Major Finding: Before use of the form, 39% of physicians documented estimated fetal weight, compared with 84% after adoption. The rate of documenting the head-to-shoulder delivery interval increased from 15% in the earlier time period to 77% after adoption of the form.
Data Source: Comparison of records for 100 deliveries with shoulder dystocia before use of the standardized form and 80 deliveries with shoulder dystocia afterward at one institution.
Disclosures: None was reported.
SAN FRANCISCO — Adoption of a standardized form for use during deliveries involving shoulder dystocia significantly improved documentation of some information at one institution, according to Dr. Vasiliki A. Moragianni.
A comparison of charts for 100 patients with deliveries involving shoulder dystocia before implementation of the standardized form in August 2003 and charts for 80 patients after adoption of the form found significant increases in the proportion of charts documenting the head-to-shoulder delivery interval and the estimated fetal weight.
Better documentation of shoulder dystocia cases could reduce legal risk, said Dr. Moragianni, whose presentation earned a second-place prize for clinical investigation at the meeting.
Before use of the form, 39 of 100 physicians (39%) documented estimated fetal weight, compared with 67 of 80 physicians (84%) after adoption of the form. The rate of documenting the head-to-shoulder delivery interval increased from 15 physicians (15%) in the earlier time period to 62 of 80 (77%) after adoption of the form.
The results show that adding a standardized form for shoulder dystocia cases improves documentation beyond what's recorded in standardized delivery forms already in use, she said. The standardized form for shoulder dystocia improved documentation of an item already included in the delivery form (estimated fetal weight) and an item not previously included (head-to-shoulder delivery interval), reported Dr. Moragianni of Beth Israel Deaconess Medical Center, Boston.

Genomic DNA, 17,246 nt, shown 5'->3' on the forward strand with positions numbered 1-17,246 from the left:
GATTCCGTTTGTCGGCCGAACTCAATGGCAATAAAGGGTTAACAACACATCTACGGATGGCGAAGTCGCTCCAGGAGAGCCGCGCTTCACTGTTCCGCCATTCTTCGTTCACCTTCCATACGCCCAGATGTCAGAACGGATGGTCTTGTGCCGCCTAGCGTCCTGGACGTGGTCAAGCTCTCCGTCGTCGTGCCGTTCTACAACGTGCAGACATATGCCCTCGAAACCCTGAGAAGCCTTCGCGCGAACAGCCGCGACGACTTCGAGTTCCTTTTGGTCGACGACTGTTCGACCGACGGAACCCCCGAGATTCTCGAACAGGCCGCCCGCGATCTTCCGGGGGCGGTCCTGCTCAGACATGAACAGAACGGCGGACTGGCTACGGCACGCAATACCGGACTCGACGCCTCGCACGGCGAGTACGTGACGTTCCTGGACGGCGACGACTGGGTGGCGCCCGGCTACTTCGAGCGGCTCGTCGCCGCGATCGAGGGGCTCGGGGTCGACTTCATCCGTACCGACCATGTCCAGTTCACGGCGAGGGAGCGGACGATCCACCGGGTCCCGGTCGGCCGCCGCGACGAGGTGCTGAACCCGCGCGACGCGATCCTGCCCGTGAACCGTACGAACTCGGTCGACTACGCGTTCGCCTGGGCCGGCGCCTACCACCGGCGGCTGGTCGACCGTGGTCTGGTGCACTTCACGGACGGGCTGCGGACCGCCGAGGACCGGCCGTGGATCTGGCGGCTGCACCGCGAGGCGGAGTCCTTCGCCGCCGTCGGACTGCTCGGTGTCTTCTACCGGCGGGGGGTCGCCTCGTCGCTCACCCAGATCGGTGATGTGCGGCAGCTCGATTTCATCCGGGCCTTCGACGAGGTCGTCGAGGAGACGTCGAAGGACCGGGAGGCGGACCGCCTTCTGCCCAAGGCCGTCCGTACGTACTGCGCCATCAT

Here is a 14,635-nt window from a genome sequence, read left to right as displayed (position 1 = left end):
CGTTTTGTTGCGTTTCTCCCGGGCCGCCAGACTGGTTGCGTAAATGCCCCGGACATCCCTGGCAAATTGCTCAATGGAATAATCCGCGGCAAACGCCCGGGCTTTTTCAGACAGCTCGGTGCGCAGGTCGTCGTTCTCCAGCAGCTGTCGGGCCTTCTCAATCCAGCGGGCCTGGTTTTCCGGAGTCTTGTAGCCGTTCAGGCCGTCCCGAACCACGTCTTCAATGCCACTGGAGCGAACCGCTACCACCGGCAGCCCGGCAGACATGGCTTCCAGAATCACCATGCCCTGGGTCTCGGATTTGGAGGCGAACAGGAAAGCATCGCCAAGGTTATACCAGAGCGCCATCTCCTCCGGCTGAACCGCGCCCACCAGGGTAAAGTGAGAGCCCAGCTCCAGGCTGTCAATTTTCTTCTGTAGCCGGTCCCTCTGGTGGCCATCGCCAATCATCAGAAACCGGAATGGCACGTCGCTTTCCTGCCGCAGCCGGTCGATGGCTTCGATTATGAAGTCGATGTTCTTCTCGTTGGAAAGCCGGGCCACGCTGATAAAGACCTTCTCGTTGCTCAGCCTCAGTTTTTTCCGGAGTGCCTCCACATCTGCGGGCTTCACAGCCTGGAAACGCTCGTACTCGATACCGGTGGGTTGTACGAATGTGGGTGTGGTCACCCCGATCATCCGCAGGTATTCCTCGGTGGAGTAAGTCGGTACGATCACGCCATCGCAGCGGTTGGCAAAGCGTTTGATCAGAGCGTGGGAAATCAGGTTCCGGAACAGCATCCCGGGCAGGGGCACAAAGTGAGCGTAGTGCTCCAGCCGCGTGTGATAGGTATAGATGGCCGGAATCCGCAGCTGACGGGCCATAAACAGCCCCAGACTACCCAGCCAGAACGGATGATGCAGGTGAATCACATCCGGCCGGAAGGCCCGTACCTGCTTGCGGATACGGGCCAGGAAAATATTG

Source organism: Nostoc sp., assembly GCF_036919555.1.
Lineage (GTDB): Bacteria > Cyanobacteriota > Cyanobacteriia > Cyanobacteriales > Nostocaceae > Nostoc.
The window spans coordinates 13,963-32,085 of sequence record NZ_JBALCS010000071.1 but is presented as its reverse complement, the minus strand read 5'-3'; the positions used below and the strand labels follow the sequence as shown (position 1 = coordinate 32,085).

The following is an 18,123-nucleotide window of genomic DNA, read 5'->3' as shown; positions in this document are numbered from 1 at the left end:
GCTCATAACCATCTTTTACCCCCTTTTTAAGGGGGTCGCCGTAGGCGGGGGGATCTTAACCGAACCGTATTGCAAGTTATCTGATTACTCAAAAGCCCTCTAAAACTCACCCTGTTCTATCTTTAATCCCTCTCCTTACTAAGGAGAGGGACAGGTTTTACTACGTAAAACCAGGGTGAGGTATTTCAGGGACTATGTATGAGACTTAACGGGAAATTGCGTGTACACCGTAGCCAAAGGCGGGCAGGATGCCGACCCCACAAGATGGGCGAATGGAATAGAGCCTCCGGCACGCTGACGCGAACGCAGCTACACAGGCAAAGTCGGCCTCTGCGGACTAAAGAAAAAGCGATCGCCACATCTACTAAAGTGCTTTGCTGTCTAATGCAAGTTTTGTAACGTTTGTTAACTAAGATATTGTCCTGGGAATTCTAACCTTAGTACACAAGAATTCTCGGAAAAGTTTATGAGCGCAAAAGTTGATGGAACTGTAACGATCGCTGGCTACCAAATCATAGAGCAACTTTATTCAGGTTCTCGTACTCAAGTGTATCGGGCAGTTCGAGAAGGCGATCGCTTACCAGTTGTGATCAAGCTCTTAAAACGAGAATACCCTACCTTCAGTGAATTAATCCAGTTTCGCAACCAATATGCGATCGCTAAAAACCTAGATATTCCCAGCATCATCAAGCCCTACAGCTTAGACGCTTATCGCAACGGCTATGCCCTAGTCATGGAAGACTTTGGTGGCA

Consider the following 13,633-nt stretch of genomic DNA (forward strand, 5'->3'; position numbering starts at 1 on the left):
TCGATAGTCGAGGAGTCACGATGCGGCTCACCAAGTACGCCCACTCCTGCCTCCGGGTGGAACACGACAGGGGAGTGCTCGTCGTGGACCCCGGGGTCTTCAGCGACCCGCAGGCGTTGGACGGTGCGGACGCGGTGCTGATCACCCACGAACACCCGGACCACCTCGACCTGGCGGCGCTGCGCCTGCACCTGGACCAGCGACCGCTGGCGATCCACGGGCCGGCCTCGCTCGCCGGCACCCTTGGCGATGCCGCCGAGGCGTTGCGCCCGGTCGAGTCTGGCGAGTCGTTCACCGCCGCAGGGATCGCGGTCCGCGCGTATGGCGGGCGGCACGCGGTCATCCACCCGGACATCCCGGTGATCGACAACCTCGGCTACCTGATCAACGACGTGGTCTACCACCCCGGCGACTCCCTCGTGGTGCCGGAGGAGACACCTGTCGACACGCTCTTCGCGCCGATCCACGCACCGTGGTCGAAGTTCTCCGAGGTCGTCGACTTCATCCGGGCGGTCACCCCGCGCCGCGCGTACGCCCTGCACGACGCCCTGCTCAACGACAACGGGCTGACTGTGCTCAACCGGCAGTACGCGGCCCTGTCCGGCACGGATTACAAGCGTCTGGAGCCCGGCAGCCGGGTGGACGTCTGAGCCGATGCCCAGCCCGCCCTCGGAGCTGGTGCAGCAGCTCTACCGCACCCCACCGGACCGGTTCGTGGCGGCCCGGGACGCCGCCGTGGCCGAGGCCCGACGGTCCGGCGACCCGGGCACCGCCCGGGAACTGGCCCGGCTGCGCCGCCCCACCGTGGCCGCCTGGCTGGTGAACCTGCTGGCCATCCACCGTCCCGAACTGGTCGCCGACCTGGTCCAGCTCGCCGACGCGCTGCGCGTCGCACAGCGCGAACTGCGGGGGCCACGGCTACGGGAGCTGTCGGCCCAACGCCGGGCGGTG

The investigators selected charts from the 2% of deliveries that involve shoulder dystocia at Abington (Pa.) Memorial Hospital, where Dr. Moragianni completed her residency training. The new form included documentation of estimated fetal weight, umbilical cord pH, the maneuvers used in managing shoulder dystocia, the head-to-shoulder delivery interval, the duration of the second stage of labor, and estimated blood loss.
Except for the head-to-shoulder delivery interval and estimated fetal weight, documentation did not change significantly between the two time periods.
Documentation of maneuvers used for shoulder dystocia included the type and the order of maneuvers tried, and adjuncts to maneuvers, but not the exact timing of maneuvers. The form did include records of delivery times for the head and shoulders.
The study's findings may be limited by the small number of cases, the retrospective design, and the concurrent “drills” for managing shoulder dystocia that were held at the hospital, she said.
The form might be improved by adding documentation of the team members involved in managing the case of shoulder dystocia and their training levels, the fetal head position (whether the presenting shoulder was anterior or posterior), and the condition of the infant's arms immediately following surgery, Dr. Moragianni added.
“Every obstetrician in the hospital is completing the form,” she noted.
Shoulder dystocia was the third-leading cause of obstetric litigation in one analysis, accounting for 14% of obstetric lawsuits. Poor documentation drove 54% of these cases, which resulted in an average payout of $429,000 (Obstet. Gynecol. 2008;112:1279-83), she noted.
Shoulder dystocia was the third-leading causeof obstetric litigation in one analysis.
Source DR. MORAGIANNI